Andy Raskin helps companies develop strategic narratives. He’s worked with dozens of teams backed by Andreessen Horowitz, First Round Capital, GV, and other top venture firms.
He’s also a big fan of the Zuora sales deck — on a recent Medium post he calls it the best he’s ever seen.
- Name a big, relevant change in the world. Don’t begin a presentation by talking about yourself — instead, describe an undeniable shift that raises the stakes and creates a sense of urgency.
- Show that there will be winners and losers. This helps in combating “loss aversion,” or the tendency to stick to the status quo in an effort to avoid loss, when in fact the cost of inaction is far greater.
- Tease the Promised Land. Avoid diving into product details, but describe an ideal future state as enabled by your solution. This helps in creating context for the next part, which is to:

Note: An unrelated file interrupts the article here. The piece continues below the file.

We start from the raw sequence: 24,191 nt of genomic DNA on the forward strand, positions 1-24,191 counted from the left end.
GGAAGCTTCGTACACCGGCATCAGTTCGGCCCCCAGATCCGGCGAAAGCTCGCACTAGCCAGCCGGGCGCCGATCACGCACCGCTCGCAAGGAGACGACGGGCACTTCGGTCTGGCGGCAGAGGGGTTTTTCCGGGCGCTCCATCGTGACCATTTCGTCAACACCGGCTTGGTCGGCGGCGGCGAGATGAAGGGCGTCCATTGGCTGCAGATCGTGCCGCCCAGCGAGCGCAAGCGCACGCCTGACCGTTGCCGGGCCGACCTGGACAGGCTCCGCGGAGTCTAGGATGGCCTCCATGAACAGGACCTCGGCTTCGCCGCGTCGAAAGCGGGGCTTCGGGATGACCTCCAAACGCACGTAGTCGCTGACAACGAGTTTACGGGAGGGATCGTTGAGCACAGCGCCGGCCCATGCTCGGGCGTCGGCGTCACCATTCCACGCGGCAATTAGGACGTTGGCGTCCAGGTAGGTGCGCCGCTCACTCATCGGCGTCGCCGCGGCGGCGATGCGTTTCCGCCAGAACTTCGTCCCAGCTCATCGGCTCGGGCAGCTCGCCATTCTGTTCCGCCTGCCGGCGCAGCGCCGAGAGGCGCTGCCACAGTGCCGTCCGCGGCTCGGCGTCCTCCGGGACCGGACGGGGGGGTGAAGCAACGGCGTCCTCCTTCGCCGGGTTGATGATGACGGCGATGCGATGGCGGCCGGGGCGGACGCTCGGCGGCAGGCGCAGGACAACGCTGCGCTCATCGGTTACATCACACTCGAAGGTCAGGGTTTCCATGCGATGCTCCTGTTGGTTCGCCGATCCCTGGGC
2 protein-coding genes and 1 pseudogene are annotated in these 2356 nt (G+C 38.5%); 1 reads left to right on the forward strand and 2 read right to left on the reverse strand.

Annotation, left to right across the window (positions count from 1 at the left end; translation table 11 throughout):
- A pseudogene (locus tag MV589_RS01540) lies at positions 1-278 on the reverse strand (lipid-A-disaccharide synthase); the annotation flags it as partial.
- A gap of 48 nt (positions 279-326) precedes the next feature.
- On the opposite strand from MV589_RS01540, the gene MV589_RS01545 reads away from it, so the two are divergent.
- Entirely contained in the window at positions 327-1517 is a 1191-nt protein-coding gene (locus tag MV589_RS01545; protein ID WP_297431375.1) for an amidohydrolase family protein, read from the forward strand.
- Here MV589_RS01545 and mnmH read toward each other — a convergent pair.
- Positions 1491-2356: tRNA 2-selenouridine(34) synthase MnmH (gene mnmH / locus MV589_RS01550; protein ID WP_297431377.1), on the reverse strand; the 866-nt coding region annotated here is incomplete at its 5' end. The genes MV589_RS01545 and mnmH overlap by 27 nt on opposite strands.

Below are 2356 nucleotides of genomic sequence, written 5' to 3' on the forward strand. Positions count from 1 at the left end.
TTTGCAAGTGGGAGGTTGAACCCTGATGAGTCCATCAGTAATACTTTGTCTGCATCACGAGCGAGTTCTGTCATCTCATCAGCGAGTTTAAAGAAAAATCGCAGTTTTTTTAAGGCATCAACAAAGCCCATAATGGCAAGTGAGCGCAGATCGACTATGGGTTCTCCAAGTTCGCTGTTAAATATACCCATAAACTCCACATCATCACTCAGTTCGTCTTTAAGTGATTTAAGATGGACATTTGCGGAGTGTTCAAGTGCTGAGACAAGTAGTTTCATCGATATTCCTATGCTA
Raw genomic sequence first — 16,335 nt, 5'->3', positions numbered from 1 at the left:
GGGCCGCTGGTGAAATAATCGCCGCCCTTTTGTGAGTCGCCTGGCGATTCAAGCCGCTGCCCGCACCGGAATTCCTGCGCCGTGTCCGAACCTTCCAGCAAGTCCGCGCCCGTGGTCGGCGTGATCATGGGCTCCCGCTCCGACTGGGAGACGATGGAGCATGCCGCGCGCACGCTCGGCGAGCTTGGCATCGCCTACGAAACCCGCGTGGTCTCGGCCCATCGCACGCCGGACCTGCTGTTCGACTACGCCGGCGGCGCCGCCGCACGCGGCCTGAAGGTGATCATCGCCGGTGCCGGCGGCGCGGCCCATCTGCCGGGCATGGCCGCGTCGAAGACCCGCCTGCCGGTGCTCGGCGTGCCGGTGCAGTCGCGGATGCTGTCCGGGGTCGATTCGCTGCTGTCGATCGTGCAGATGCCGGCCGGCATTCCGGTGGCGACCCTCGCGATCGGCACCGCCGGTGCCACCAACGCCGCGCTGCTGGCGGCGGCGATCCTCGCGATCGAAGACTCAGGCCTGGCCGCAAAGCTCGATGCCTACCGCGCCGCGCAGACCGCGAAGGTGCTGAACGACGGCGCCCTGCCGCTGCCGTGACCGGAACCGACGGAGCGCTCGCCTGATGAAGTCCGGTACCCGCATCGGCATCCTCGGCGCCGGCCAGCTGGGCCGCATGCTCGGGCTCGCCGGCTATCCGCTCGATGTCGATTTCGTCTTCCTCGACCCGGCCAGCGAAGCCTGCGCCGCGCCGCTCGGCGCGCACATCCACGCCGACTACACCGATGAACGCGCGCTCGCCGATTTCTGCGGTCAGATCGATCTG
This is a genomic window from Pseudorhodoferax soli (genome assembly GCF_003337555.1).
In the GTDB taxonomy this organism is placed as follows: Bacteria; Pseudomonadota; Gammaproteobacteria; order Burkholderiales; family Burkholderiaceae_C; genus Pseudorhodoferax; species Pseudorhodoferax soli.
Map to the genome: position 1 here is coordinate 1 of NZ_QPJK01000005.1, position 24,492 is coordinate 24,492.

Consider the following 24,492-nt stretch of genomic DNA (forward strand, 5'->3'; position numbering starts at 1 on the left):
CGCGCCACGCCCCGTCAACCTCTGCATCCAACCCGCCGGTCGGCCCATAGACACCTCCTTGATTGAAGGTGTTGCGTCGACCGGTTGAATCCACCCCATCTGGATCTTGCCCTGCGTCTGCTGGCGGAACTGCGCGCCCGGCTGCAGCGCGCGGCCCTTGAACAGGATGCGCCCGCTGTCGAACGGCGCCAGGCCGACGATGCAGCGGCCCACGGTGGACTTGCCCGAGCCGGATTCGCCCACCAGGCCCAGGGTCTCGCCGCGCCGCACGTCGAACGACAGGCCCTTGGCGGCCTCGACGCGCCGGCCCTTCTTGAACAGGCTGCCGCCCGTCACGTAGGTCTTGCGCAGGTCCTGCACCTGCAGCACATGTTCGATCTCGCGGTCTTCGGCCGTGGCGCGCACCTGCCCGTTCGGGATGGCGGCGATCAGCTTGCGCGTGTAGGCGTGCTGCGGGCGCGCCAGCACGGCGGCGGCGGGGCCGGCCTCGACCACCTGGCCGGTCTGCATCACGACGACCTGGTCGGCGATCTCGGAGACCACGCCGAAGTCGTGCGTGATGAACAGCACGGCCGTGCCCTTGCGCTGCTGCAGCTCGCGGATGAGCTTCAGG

- Introduce features as “magic gifts” for overcoming obstacles to the Promised Land. Product features are only interesting in context, and they only matter if they’re a means to an end.
- Present evidence that makes the story come true. Prospects are naturally skeptical. Here’s your chance to show concrete, quantitative results from a relevant case study.
- Lastly, as Andy notes, corporate narratives only work when the entire team supports the effort (have we mentioned something called the Subscription Economy?)
Again, to see how Andy’s rules apply to our own corporate messaging, please download our sales deck here.
We are grateful for his insights. Thanks, Andy!